by Mitch Kokai
Senior Political Analyst, John Locke Foundation
The number of police officers retiring in Chicago and other cities has soared amid a chorus of anti-police rhetoric that’s become increasingly loud over the past year.
In Chicago, 560 officers retired in 2020 in a police department that had about 13,100 sworn officers as of March, records show. That’s about 15% more cops retiring than during the previous year, when the number of retirements rose by nearly 30%.
In New York City, 2,500 cops retired last year, nearly double the number in 2019, according to the New York Police Department, which has about 34,500 uniformed officers.
In Minneapolis, about 40 officers retired last year, and another 120 took leaves of absence. That’s nearly 20% of a police department with about 840 officers in the city that touched off anti-police protests nationwide following the death last May of George Floyd, who was Black. A since-fired white cop knelt on Floyd’s neck for nearly nine minutes that was captured on video by witnesses. Police officials are waiting to see whether the leaves of absences in the Minnesota city become retirements.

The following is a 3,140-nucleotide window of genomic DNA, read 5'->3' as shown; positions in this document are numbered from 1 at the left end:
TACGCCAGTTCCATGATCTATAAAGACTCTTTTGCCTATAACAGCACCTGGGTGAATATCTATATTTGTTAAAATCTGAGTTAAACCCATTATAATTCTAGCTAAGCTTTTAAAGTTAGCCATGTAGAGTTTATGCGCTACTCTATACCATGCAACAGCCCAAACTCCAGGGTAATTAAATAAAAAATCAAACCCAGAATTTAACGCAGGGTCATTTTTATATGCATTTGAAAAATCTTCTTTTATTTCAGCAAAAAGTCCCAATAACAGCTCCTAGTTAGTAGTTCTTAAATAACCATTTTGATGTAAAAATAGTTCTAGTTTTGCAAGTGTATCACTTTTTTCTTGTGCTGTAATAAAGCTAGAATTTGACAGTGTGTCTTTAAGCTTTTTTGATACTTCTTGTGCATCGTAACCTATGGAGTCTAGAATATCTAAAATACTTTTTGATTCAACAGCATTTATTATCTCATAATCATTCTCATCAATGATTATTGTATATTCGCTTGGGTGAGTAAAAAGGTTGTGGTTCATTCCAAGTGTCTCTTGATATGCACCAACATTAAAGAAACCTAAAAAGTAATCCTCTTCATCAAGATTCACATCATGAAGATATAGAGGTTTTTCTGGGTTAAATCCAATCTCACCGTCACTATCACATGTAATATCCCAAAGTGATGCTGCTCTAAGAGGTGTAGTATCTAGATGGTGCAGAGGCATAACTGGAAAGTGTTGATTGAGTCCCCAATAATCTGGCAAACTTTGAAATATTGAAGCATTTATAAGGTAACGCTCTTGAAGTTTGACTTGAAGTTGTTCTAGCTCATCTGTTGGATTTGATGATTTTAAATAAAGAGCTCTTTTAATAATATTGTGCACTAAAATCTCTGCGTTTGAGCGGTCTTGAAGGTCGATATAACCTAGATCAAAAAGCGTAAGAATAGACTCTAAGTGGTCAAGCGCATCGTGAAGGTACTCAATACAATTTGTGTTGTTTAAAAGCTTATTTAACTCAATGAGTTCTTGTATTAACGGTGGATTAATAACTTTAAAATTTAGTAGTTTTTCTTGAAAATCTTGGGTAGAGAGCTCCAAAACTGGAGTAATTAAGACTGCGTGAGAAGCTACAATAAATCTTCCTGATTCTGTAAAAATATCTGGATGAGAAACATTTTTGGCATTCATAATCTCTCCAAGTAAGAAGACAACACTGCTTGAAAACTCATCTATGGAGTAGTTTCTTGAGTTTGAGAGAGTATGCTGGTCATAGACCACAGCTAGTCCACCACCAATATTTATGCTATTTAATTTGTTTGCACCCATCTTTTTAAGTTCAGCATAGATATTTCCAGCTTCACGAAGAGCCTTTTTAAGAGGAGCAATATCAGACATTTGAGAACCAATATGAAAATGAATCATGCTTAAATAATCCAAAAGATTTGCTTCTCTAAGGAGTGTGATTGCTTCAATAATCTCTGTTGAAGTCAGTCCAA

“It’s serious,” said Michael Lappe, vice president of the board of trustees for the Policemen’s Annuity and Benefit Fund of Chicago, which oversees police pensions. “A lot of these people aren’t retiring. They’re quitting.”
Minneapolis city officials are asking surrounding communities to place some of their officers on joint law enforcement teams in the face of the flood of departures. The Minneapolis Police Department also is curtailing some of the work it normally does.
“The bike cops and the community engagement has been done away with,” police spokesman John Elder said. “Our homeless missions were scrapped. Our 911 response and our investigations are the focus now.”
In Chicago, some cops say last summer’s riots and demonstrations, which saw Black Lives Matter community activists call for defunding the police, were demoralizing.